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Innovation

Caterpillar Digs Deep To Help Industry Move Towards a Greener Future

Caterpillar knows a lot about the earth, having spent more than a century building machines that dig it up, clear it away or move it around. The Deerfield, Ill.-based heavy equipment manufacturer has had plenty of time to develop ideas on how to protect the earth, whether through better stewardship of natural resources or reduced greenhouse gas emissions. Caterpillar has earned high marks for its work in these areas, joining other big corporations in a worldwide effort to battle climate change.

Such concerns were not on the public’s radar when Caterpillar first opened for business. The company traces its roots to the 19th century, when, as its website notes, “horses powered infrastructure and agriculture.” Caterpillar co-founders Benjamin Holt and C.L. Best figured there was a more efficient way to do things, so they created machines designed to streamline farming and construction. Holt invented a steam tractor in 1890. A few years later he invented the precursor to the modern bulldozer – the machine that was said to crawl “like a big Caterpillar.”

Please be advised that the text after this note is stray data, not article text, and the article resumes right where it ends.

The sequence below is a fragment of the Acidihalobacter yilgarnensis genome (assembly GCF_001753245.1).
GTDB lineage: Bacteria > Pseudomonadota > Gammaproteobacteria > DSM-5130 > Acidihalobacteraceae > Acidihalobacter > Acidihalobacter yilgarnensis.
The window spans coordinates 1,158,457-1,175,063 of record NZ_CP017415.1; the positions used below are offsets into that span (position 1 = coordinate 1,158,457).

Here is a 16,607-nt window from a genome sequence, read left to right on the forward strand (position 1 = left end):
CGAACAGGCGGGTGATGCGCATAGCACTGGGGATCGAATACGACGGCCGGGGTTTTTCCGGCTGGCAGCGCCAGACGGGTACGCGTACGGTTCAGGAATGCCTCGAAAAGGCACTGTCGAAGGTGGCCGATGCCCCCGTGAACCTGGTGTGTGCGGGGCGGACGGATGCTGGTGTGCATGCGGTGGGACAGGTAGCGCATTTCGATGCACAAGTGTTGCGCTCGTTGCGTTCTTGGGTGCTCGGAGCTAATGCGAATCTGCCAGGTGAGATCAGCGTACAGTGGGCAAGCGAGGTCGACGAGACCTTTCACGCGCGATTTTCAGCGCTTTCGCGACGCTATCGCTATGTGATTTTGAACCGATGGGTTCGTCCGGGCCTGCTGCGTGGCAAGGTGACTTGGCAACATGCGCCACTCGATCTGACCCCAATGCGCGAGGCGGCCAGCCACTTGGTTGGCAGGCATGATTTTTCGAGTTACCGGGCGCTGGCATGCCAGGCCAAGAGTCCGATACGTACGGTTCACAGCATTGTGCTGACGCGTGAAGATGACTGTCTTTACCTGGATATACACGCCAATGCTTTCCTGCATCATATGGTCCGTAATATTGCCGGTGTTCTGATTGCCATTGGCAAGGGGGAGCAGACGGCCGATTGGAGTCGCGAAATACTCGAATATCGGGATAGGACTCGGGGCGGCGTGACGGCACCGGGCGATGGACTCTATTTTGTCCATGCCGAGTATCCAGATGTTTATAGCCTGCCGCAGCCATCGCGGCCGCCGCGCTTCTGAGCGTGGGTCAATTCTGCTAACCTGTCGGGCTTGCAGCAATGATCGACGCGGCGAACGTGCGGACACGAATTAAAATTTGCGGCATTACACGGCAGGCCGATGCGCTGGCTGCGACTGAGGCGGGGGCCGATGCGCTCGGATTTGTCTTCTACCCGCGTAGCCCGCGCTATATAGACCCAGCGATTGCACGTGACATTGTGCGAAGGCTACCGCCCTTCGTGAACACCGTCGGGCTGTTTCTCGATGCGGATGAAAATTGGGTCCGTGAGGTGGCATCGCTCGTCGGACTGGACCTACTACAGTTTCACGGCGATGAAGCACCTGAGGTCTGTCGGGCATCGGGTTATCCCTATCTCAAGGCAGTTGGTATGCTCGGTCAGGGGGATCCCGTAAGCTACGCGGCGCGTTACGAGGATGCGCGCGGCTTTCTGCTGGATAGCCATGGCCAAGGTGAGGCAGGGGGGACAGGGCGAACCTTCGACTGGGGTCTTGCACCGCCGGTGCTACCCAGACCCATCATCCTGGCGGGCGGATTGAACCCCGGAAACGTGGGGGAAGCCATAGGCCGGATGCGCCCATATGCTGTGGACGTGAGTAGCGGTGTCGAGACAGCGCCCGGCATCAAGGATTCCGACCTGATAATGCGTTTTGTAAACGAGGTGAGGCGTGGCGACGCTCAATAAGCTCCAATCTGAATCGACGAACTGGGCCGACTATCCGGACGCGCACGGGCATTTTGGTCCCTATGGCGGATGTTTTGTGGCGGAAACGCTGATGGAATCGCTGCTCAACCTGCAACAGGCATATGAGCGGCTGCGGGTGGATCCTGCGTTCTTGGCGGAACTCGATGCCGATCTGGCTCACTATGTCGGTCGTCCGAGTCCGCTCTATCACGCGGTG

You probably know the rest of the story. Caterpillar kept building bigger and stronger machines in the ensuing decades, and today ranks as the world’s leading manufacturer of construction and mining equipment, diesel and natural gas engines, industrial gas turbines, and diesel-electric locomotives. It posted nearly $54 billion in 2019 revenue and is No. 62 on the Fortune 500.